“British business is sick and tired of what is happening in the House of Commons. We are a national and international embarrassment,” Dr Clive Black, head of research at Shore Capital Markets, told a political briefing at the Oxford Farming Conference.

The former head of food policy at the NFU took a swipe at Westminster, stating that its shortcomings over Brexit had driven away billions of pounds of investments, by engendering “a lack of trust in the stability of the UK.”

In the event of a no-deal Brexit, Dr Black stressed that the outcome would be disastrous for the European Union, most particularly for the republic of Ireland. He voiced his frustration over the back-stop issue and delivered a clear message to the policy makers of the UK: “Politicians in Westminster need to think about their responsibilities and how they will be written up in time. I think political historians will be very critical.”

Looking to the future direction of food production, he saidthe changing nature of consumer demand and the need for farmers to embrace change. “Population growth is good for food demand, but we must recognise that our consumers are changing in the way that they view food, how they buy it and where from – farming must step up to embrace this,” he stated.

“Folks aren’t doing weekly or monthly big shops anymore but eating in a more unstructured way. Family meals are changing and aren’t seen as the big occasion they once were and convenience every day buying is taking over,” he explained.

“The focus must turn to well-being, which is the most powerful term in the food industry - it will be a driving force for food markets, moving away from processed, synthetic or engineered food to a desire for wholesome products.

NFU president, Minette Batters, weighed in by calling for an end to wish list politics and a re-focus on leadership and action.

Three words, she said, summed up the current climate - “risk, opportunity and change” –expressing her concern over the challenges presented by future immigration policy, trade deals and the Uk Agri Bill. She called for fairer media reporting, particularly drawing on the recent headlines linking climate change to livestock production – tarnishing the UK with the same brush as those nations performing much lower in responsible livestock management.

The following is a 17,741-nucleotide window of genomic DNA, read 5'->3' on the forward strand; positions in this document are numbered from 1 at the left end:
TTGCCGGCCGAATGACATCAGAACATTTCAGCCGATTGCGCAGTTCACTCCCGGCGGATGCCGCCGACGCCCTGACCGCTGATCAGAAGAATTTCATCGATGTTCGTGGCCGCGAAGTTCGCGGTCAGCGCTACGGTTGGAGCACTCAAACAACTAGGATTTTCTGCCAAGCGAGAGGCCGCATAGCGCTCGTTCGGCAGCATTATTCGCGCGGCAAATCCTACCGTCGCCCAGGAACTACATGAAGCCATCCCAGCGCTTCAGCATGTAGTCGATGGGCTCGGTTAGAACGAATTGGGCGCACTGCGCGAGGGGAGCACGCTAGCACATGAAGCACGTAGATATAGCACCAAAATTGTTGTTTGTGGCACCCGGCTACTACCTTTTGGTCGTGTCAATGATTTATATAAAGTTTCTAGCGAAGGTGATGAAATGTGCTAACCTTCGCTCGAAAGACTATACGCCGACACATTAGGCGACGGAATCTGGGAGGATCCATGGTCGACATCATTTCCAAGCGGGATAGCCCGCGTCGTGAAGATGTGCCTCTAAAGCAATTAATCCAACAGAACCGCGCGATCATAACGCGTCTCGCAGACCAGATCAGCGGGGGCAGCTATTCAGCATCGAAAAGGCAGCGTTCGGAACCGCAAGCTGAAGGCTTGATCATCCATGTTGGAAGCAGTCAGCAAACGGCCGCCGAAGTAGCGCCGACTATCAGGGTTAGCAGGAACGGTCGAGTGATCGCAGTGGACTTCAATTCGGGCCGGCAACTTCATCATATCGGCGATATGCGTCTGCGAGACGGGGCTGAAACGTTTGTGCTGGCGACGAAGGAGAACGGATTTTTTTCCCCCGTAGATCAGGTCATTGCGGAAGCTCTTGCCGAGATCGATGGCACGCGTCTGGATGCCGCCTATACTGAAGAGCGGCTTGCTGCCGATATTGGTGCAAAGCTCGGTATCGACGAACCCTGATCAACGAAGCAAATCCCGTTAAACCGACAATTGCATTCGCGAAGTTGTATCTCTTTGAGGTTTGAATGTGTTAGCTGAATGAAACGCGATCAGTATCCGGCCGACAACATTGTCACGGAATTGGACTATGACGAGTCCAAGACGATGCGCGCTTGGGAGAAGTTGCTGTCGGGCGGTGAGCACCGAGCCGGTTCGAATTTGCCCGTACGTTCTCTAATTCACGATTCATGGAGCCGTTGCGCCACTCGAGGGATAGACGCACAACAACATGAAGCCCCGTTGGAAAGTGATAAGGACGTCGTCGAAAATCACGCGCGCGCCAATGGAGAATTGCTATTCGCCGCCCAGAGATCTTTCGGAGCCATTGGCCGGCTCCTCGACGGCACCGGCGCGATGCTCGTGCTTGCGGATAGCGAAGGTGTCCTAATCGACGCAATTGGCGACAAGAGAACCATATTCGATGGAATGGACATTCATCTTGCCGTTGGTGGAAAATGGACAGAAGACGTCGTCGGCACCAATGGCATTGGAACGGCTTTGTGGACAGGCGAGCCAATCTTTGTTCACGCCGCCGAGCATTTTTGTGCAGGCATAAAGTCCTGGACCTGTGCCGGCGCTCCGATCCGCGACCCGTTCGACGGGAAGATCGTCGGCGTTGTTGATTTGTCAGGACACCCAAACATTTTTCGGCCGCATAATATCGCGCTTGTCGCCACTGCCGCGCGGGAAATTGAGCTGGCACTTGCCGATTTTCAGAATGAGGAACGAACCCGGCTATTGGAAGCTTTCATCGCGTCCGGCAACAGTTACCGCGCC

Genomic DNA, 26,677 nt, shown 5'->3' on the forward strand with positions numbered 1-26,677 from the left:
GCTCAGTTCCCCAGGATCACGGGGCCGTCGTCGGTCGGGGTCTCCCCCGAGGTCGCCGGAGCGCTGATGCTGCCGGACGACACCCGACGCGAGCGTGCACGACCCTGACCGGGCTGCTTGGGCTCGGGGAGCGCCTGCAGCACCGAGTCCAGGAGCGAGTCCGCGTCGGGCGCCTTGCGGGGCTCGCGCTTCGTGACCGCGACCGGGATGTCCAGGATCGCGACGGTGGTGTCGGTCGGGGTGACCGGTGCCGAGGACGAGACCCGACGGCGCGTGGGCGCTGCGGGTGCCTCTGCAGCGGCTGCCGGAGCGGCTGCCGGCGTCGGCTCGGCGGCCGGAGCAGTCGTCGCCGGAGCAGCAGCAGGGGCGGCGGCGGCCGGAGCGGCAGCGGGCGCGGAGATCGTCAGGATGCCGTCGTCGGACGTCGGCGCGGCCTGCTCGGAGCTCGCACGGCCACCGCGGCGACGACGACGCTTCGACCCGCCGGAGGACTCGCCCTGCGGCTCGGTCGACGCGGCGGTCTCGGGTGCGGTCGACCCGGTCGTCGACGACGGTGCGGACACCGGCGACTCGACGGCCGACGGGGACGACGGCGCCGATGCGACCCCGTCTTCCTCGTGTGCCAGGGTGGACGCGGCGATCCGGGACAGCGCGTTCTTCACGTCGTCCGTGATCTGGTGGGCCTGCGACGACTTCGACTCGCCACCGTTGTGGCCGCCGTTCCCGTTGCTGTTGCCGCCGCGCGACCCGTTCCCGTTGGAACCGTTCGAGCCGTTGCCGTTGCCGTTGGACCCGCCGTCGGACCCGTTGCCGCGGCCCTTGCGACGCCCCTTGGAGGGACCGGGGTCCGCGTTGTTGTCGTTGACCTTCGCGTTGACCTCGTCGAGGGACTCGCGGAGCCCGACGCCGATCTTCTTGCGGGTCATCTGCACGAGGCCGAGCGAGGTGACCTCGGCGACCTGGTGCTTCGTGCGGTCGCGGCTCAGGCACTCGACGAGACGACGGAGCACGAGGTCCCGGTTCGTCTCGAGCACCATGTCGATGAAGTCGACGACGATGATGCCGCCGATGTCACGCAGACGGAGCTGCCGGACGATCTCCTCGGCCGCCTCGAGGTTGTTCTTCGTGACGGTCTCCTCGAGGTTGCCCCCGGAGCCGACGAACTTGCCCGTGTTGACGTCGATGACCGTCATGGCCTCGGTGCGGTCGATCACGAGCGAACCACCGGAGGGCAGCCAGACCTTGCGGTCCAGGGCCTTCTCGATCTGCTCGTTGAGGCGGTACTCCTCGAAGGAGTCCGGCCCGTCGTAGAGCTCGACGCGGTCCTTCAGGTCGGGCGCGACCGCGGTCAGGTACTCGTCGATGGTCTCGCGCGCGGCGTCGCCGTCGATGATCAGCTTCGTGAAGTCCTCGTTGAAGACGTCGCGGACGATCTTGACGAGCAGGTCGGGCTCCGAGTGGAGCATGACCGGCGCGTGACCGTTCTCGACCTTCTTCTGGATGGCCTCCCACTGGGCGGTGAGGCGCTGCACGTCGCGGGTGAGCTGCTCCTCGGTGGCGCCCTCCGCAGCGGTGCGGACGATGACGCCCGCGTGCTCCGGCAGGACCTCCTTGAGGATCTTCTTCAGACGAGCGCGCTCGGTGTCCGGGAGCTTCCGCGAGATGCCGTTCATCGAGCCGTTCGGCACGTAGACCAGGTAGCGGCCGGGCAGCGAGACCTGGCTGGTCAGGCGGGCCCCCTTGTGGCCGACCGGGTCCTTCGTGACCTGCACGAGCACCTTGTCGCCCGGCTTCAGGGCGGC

“There are no bad foods but many bad diets,” Ms Batters stressed. “Food has been undervalued for far too long and we need to build a closer relationship between consumers and food producers to overcome this. The media has a role to play, but I ask why there are always environment correspondents over food correspondents?” She concluded by calling on secretary of state Michael Gove to be a brand ambassador for British food.

Shadow minister for the environment, food and rural affairs, David Drew MP, echoed her sentiments: “We need to make fundamental improvements to the UK Agri Bill and thus far it is a long wish list of powers and less focus on duties and actions.”

The lack of ‘food’ in a supposedly ‘food’ Bill was raised by Mr Drew: “Where is food in this Agri Bill?” he asked. “It is somewhere hidden behind the scenes, but it needs to be up the front. The relationship between health, food and the environment needs to be well spelt out in legislation itself,” he stressed.

“Unless we are able to place agriculture at the core, then we will always be worried that this will lead to a race to the bottom and cuts where we cannot afford that. This conference is about opportunity, but it is also about security in the way that we must make sure this Bill is made fit for purpose.”